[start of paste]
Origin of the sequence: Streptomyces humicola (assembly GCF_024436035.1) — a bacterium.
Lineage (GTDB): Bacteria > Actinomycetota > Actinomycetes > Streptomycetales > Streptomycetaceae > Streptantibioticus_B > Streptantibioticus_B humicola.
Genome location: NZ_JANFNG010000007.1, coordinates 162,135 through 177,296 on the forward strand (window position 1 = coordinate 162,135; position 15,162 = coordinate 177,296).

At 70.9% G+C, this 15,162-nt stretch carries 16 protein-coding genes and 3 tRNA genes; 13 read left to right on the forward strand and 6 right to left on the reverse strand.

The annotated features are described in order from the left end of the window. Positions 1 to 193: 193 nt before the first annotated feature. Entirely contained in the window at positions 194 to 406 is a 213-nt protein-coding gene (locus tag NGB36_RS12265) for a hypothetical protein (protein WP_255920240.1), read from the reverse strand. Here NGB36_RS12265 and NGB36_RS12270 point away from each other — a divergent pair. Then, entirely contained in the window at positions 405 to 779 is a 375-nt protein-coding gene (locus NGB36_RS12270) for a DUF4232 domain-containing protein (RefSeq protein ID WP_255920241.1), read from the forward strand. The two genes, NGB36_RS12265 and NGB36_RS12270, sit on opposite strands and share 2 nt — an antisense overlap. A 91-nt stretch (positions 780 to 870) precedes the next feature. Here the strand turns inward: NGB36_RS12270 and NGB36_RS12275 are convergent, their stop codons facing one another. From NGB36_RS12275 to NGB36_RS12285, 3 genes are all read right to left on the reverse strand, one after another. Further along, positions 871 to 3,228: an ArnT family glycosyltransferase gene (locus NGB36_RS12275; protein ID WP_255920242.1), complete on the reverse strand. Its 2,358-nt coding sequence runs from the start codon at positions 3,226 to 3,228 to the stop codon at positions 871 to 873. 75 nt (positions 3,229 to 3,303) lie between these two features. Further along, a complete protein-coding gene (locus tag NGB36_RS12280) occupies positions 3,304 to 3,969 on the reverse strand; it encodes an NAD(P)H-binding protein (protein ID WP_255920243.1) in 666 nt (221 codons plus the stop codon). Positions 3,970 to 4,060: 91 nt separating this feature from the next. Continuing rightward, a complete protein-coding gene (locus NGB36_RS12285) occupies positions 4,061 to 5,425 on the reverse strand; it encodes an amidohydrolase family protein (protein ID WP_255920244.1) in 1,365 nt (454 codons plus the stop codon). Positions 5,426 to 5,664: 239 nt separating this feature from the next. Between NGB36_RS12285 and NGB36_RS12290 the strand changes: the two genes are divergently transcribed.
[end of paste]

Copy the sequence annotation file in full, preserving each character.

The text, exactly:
Origin of the sequence: Streptomyces humicola (assembly GCF_024436035.1) — a bacterium.
Lineage (GTDB): Bacteria > Actinomycetota > Actinomycetes > Streptomycetales > Streptomycetaceae > Streptantibioticus_B > Streptantibioticus_B humicola.
Genome location: NZ_JANFNG010000007.1, coordinates 162,135 through 177,296 on the forward strand (window position 1 = coordinate 162,135; position 15,162 = coordinate 177,296).

At 70.9% G+C, this 15,162-nt stretch carries 16 protein-coding genes and 3 tRNA genes; 13 read left to right on the forward strand and 6 right to left on the reverse strand.

The annotated features are described in order from the left end of the window. Positions 1 to 193: 193 nt before the first annotated feature. Entirely contained in the window at positions 194 to 406 is a 213-nt protein-coding gene (locus tag NGB36_RS12265) for a hypothetical protein (protein WP_255920240.1), read from the reverse strand. Here NGB36_RS12265 and NGB36_RS12270 point away from each other — a divergent pair. Then, entirely contained in the window at positions 405 to 779 is a 375-nt protein-coding gene (locus NGB36_RS12270) for a DUF4232 domain-containing protein (RefSeq protein ID WP_255920241.1), read from the forward strand. The two genes, NGB36_RS12265 and NGB36_RS12270, sit on opposite strands and share 2 nt — an antisense overlap. A 91-nt stretch (positions 780 to 870) precedes the next feature. Here the strand turns inward: NGB36_RS12270 and NGB36_RS12275 are convergent, their stop codons facing one another. From NGB36_RS12275 to NGB36_RS12285, 3 genes are all read right to left on the reverse strand, one after another. Further along, positions 871 to 3,228: an ArnT family glycosyltransferase gene (locus NGB36_RS12275; protein ID WP_255920242.1), complete on the reverse strand. Its 2,358-nt coding sequence runs from the start codon at positions 3,226 to 3,228 to the stop codon at positions 871 to 873. 75 nt (positions 3,229 to 3,303) lie between these two features. Further along, a complete protein-coding gene (locus tag NGB36_RS12280) occupies positions 3,304 to 3,969 on the reverse strand; it encodes an NAD(P)H-binding protein (protein ID WP_255920243.1) in 666 nt (221 codons plus the stop codon). Positions 3,970 to 4,060: 91 nt separating this feature from the next. Continuing rightward, a complete protein-coding gene (locus NGB36_RS12285) occupies positions 4,061 to 5,425 on the reverse strand; it encodes an amidohydrolase family protein (protein ID WP_255920244.1) in 1,365 nt (454 codons plus the stop codon). Positions 5,426 to 5,664: 239 nt separating this feature from the next. Between NGB36_RS12285 and NGB36_RS12290 the strand changes: the two genes are divergently transcribed.